As a gold investor, the most important tax to be aware of is capital gains tax. When you sell an investment for a profit, you pay this tax on that gain. So, if you buy something for $100 and sell it for $150, you pay taxes on your $50 profit.
With investments like stocks and bonds, your brokerage keeps track of the amount you paid for an investment — called the cost basis— and how much you sell it for. This makes dealing with taxes a bit easier.
If you’re buying physical gold, it’s up to you to keep track of how much you’re paying for it. If you’re making frequent purchases of small amounts, such as individual coins, you can wind up with massive spreadsheets trying to keep track of the cost of each coin you buy. This makes it difficult to calculate taxable gains and losses.
Gold Stocks vs. Physical Gold
Before investing in gold, consider whether you want to buy gold stocks or physical gold. Both strategies have pros and cons.
Physical gold gives you the most control over your investment. You can hold the metal, choose where and how to store it, and trade it in person. However, storage and transportation can be complicated and tracking the cost basis for taxes is hard. Additionally, the physical metal doesn’t produce value in the form of dividends or other interest payments.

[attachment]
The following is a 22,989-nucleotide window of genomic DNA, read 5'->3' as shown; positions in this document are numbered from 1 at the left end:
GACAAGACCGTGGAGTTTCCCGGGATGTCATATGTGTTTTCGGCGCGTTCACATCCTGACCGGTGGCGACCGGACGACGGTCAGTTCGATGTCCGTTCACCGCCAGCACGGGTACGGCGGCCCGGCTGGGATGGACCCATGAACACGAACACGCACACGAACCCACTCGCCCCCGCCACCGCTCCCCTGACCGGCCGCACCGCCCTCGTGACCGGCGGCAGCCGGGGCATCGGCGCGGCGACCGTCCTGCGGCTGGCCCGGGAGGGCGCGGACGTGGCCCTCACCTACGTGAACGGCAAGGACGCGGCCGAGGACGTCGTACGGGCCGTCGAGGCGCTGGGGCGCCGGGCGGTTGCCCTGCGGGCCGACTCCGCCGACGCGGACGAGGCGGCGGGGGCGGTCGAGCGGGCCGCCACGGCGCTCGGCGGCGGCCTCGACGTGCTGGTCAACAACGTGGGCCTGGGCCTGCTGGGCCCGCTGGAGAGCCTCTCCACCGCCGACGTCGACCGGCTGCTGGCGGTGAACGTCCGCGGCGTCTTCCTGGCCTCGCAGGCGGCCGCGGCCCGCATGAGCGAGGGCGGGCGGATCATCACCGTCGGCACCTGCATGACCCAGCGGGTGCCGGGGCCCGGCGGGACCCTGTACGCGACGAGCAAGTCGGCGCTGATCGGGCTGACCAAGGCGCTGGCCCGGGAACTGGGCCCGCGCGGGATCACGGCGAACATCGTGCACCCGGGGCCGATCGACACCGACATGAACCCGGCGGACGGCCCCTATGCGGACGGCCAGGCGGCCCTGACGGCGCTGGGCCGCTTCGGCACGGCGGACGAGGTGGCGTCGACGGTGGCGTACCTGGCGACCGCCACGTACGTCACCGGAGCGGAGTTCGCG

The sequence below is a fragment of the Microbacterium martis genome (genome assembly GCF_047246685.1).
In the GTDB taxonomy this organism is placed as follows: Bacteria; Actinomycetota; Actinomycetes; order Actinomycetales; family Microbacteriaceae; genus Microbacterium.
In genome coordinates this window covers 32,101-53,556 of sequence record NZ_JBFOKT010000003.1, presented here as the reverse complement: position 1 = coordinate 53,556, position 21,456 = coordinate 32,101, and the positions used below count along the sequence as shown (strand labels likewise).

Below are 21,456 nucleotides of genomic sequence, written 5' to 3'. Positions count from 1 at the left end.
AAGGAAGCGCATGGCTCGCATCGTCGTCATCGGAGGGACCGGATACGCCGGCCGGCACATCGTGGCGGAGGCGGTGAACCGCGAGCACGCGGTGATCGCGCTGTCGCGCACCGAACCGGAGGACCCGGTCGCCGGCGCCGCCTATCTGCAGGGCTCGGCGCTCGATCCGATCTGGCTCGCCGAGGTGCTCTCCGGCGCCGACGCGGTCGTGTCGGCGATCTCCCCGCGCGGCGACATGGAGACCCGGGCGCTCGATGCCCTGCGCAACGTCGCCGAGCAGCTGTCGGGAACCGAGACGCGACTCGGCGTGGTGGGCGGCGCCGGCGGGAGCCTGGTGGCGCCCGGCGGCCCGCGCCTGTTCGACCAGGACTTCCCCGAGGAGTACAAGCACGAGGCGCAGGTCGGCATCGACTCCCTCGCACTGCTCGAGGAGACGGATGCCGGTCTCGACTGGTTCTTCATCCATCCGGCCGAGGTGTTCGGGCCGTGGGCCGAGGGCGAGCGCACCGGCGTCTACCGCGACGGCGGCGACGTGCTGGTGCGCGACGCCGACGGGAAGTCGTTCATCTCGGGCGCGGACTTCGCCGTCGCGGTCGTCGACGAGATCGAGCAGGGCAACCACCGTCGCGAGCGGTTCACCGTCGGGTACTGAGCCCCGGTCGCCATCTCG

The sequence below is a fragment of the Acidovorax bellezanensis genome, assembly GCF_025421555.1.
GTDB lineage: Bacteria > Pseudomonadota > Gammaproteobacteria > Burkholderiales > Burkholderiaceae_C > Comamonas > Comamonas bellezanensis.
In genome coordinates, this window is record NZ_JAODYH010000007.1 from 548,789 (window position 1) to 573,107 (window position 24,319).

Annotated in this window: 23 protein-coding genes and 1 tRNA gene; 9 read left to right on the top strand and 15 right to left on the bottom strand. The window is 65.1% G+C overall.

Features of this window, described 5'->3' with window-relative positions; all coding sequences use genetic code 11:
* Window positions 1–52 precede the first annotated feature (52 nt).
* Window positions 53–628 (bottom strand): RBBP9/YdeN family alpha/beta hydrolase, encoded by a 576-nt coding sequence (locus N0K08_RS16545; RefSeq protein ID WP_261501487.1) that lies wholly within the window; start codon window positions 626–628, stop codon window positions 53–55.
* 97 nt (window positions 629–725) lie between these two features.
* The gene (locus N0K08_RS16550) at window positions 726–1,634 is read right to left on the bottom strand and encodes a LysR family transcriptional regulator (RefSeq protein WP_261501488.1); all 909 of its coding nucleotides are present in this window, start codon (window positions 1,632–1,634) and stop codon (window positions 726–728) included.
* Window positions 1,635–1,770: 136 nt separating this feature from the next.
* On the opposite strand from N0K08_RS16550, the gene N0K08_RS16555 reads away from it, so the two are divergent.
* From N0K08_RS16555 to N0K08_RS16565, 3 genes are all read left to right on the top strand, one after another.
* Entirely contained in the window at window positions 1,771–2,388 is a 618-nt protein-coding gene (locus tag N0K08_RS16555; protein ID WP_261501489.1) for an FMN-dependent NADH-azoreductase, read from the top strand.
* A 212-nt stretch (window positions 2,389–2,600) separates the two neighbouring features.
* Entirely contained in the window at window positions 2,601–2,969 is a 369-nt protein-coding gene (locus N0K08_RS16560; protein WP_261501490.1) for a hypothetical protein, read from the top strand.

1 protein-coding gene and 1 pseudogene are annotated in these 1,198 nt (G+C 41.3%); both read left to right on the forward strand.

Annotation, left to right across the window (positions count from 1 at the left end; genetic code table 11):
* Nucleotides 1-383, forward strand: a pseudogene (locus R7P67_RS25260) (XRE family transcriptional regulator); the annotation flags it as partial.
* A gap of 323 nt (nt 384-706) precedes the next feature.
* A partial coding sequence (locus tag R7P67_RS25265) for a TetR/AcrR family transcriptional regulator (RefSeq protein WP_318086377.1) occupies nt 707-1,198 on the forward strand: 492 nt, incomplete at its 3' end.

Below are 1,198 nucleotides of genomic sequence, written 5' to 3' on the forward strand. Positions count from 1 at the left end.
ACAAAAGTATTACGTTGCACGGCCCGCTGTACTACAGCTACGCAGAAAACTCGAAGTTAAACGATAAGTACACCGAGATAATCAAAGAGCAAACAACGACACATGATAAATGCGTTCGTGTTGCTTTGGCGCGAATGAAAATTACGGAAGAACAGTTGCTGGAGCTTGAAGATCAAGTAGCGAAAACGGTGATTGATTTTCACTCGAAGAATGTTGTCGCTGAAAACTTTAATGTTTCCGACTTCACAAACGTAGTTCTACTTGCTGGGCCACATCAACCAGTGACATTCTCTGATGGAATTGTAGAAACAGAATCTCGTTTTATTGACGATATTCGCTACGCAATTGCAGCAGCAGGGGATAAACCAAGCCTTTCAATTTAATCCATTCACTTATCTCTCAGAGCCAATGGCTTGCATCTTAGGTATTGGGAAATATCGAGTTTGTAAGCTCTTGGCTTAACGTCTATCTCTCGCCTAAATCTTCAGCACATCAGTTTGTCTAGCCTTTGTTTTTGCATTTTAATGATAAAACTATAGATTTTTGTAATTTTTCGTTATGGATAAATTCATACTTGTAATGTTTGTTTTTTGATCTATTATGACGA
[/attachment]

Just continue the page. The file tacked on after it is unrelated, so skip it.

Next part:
Alternatively, you can buy shares in ETFs that track the price of gold. This lets you get exposure to the asset without some of the headaches that holding physical metal produces. But this turns a tangible asset into one that’s less tangible. And gold funds charge management fees that can reduce your profit
You can also buy shares in businesses exposed to gold, such as mining companies or gold storage businesses. These companies’ shares may gain or lose value as gold does. However, investing in them exposes you to other potential risks due to factors beyond the price of gold, such as the quality of company leadership.
Gold is one of the oldest investments on the planet, serving as a global store of value for millennia. This makes it an attractive option for investors who want to be able to physically see and hold their investments.
In the end, whether you should invest in gold is a personal decision. Adding gold to your portfolio increases diversification and may give you a hedge against inflation or market instability. However, investing in a physical asset can add complexity to your portfolio by making you deal with transportation and storage.
Before buying gold, consider other investments that may diversify or hedge your portfolio, such as cryptocurrency and real estate. You may find that gold has a place in your portfolio alongside these other asset classes.